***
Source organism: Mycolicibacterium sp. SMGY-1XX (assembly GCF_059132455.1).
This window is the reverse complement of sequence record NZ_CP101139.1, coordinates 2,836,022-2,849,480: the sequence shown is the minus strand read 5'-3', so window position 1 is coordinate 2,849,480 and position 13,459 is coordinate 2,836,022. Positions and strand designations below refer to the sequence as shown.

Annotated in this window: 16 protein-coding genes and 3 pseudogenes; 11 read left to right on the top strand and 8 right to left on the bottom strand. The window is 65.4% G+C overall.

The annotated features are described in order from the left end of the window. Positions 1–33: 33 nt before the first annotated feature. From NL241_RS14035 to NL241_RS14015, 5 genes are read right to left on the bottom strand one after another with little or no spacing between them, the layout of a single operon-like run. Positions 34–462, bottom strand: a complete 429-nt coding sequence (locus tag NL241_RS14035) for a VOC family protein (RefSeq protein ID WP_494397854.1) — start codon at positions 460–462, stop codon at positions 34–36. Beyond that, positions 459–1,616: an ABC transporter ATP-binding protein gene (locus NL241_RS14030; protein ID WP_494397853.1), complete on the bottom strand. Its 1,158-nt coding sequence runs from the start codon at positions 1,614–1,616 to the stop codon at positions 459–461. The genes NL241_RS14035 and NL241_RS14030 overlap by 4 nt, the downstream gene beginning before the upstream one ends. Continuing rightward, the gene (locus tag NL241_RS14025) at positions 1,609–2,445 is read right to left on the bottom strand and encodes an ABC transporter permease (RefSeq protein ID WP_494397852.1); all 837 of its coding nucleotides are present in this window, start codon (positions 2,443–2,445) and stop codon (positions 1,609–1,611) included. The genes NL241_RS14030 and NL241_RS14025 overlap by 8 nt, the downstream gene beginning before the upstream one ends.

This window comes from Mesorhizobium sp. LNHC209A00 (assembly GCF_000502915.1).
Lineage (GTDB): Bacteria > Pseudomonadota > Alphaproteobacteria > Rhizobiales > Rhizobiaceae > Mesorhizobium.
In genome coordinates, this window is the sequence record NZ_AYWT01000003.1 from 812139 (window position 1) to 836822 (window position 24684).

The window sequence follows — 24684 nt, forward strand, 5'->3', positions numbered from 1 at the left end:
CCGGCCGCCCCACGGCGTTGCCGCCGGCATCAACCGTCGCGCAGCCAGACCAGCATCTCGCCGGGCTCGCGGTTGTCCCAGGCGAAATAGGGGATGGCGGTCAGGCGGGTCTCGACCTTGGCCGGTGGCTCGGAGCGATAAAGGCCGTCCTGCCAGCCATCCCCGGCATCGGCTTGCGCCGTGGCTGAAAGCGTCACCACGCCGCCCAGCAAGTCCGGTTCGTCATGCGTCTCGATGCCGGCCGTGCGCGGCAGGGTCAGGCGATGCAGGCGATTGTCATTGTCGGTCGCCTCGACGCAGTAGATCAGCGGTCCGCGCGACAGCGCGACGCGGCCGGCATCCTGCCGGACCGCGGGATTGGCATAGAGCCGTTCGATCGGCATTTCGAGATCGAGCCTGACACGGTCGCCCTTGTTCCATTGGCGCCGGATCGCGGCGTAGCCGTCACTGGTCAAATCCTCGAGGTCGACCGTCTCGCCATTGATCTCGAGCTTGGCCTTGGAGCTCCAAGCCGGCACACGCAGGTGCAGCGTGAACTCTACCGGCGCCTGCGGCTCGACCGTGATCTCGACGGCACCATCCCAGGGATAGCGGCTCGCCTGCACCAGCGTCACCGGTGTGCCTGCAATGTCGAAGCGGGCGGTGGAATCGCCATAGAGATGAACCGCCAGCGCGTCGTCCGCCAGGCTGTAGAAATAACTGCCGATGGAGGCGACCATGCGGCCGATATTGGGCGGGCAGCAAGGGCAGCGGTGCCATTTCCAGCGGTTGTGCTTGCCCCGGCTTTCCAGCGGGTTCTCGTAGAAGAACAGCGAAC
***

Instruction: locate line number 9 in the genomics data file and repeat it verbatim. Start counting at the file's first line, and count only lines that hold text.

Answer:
CCGGCCGCCCCACGGCGTTGCCGCCGGCATCAACCGTCGCGCAGCCAGACCAGCATCTCGCCGGGCTCGCGGTTGTCCCAGGCGAAATAGGGGATGGCGGTCAGGCGGGTCTCGACCTTGGCCGGTGGCTCGGAGCGATAAAGGCCGTCCTGCCAGCCATCCCCGGCATCGGCTTGCGCCGTGGCTGAAAGCGTCACCACGCCGCCCAGCAAGTCCGGTTCGTCATGCGTCTCGATGCCGGCCGTGCGCGGCAGGGTCAGGCGATGCAGGCGATTGTCATTGTCGGTCGCCTCGACGCAGTAGATCAGCGGTCCGCGCGACAGCGCGACGCGGCCGGCATCCTGCCGGACCGCGGGATTGGCATAGAGCCGTTCGATCGGCATTTCGAGATCGAGCCTGACACGGTCGCCCTTGTTCCATTGGCGCCGGATCGCGGCGTAGCCGTCACTGGTCAAATCCTCGAGGTCGACCGTCTCGCCATTGATCTCGAGCTTGGCCTTGGAGCTCCAAGCCGGCACACGCAGGTGCAGCGTGAACTCTACCGGCGCCTGCGGCTCGACCGTGATCTCGACGGCACCATCCCAGGGATAGCGGCTCGCCTGCACCAGCGTCACCGGTGTGCCTGCAATGTCGAAGCGGGCGGTGGAATCGCCATAGAGATGAACCGCCAGCGCGTCGTCCGCCAGGCTGTAGAAATAACTGCCGATGGAGGCGACCATGCGGCCGATATTGGGCGGGCAGCAAGGGCAGCGGTGCCATTTCCAGCGGTTGTGCTTGCCCCGGCTTTCCAGCGGGTTCTCGTAGAAGAACAGCGAAC